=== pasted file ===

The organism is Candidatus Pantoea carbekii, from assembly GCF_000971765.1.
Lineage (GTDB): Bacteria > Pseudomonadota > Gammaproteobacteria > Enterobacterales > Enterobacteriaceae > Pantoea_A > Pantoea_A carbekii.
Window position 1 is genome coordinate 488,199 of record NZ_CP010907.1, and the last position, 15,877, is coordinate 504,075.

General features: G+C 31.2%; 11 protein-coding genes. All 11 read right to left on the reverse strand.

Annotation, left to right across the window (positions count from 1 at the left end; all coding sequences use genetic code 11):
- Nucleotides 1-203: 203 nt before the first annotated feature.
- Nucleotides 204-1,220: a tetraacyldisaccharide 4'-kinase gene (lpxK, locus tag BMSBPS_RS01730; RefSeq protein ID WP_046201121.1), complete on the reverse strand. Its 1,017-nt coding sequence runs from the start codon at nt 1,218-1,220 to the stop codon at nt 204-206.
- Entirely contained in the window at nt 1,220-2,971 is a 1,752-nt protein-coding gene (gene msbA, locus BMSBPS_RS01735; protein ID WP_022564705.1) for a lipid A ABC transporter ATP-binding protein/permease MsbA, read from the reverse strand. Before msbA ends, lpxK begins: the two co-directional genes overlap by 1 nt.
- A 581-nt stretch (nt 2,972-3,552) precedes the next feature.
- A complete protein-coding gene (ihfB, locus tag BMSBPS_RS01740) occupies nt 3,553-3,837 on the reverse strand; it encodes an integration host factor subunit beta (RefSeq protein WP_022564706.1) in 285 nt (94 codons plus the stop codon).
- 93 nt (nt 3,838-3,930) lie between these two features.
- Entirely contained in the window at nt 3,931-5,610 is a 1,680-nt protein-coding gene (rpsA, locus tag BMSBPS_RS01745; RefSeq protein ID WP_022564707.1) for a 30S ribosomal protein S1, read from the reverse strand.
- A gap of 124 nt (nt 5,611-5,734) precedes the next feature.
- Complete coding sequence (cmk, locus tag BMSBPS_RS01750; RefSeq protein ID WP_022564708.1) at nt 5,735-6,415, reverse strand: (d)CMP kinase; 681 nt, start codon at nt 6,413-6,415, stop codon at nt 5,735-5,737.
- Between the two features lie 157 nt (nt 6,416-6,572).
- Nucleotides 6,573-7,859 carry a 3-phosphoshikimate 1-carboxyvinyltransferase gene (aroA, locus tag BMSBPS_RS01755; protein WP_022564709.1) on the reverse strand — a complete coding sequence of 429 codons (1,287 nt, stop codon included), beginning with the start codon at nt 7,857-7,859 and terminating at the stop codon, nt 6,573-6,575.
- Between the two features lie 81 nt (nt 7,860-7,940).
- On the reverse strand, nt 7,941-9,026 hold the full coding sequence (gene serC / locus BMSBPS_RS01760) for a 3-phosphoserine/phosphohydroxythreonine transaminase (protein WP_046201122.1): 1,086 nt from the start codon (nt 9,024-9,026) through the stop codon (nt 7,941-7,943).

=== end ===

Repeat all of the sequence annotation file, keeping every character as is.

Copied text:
The organism is Candidatus Pantoea carbekii, from assembly GCF_000971765.1.
Lineage (GTDB): Bacteria > Pseudomonadota > Gammaproteobacteria > Enterobacterales > Enterobacteriaceae > Pantoea_A > Pantoea_A carbekii.
Window position 1 is genome coordinate 488,199 of record NZ_CP010907.1, and the last position, 15,877, is coordinate 504,075.

General features: G+C 31.2%; 11 protein-coding genes. All 11 read right to left on the reverse strand.

Annotation, left to right across the window (positions count from 1 at the left end; all coding sequences use genetic code 11):
- Nucleotides 1-203: 203 nt before the first annotated feature.
- Nucleotides 204-1,220: a tetraacyldisaccharide 4'-kinase gene (lpxK, locus tag BMSBPS_RS01730; RefSeq protein ID WP_046201121.1), complete on the reverse strand. Its 1,017-nt coding sequence runs from the start codon at nt 1,218-1,220 to the stop codon at nt 204-206.
- Entirely contained in the window at nt 1,220-2,971 is a 1,752-nt protein-coding gene (gene msbA, locus BMSBPS_RS01735; protein ID WP_022564705.1) for a lipid A ABC transporter ATP-binding protein/permease MsbA, read from the reverse strand. Before msbA ends, lpxK begins: the two co-directional genes overlap by 1 nt.
- A 581-nt stretch (nt 2,972-3,552) precedes the next feature.
- A complete protein-coding gene (ihfB, locus tag BMSBPS_RS01740) occupies nt 3,553-3,837 on the reverse strand; it encodes an integration host factor subunit beta (RefSeq protein WP_022564706.1) in 285 nt (94 codons plus the stop codon).
- 93 nt (nt 3,838-3,930) lie between these two features.
- Entirely contained in the window at nt 3,931-5,610 is a 1,680-nt protein-coding gene (rpsA, locus tag BMSBPS_RS01745; RefSeq protein ID WP_022564707.1) for a 30S ribosomal protein S1, read from the reverse strand.
- A gap of 124 nt (nt 5,611-5,734) precedes the next feature.
- Complete coding sequence (cmk, locus tag BMSBPS_RS01750; RefSeq protein ID WP_022564708.1) at nt 5,735-6,415, reverse strand: (d)CMP kinase; 681 nt, start codon at nt 6,413-6,415, stop codon at nt 5,735-5,737.
- Between the two features lie 157 nt (nt 6,416-6,572).
- Nucleotides 6,573-7,859 carry a 3-phosphoshikimate 1-carboxyvinyltransferase gene (aroA, locus tag BMSBPS_RS01755; protein WP_022564709.1) on the reverse strand — a complete coding sequence of 429 codons (1,287 nt, stop codon included), beginning with the start codon at nt 7,857-7,859 and terminating at the stop codon, nt 6,573-6,575.
- Between the two features lie 81 nt (nt 7,860-7,940).
- On the reverse strand, nt 7,941-9,026 hold the full coding sequence (gene serC / locus BMSBPS_RS01760) for a 3-phosphoserine/phosphohydroxythreonine transaminase (protein WP_046201122.1): 1,086 nt from the start codon (nt 9,024-9,026) through the stop codon (nt 7,941-7,943).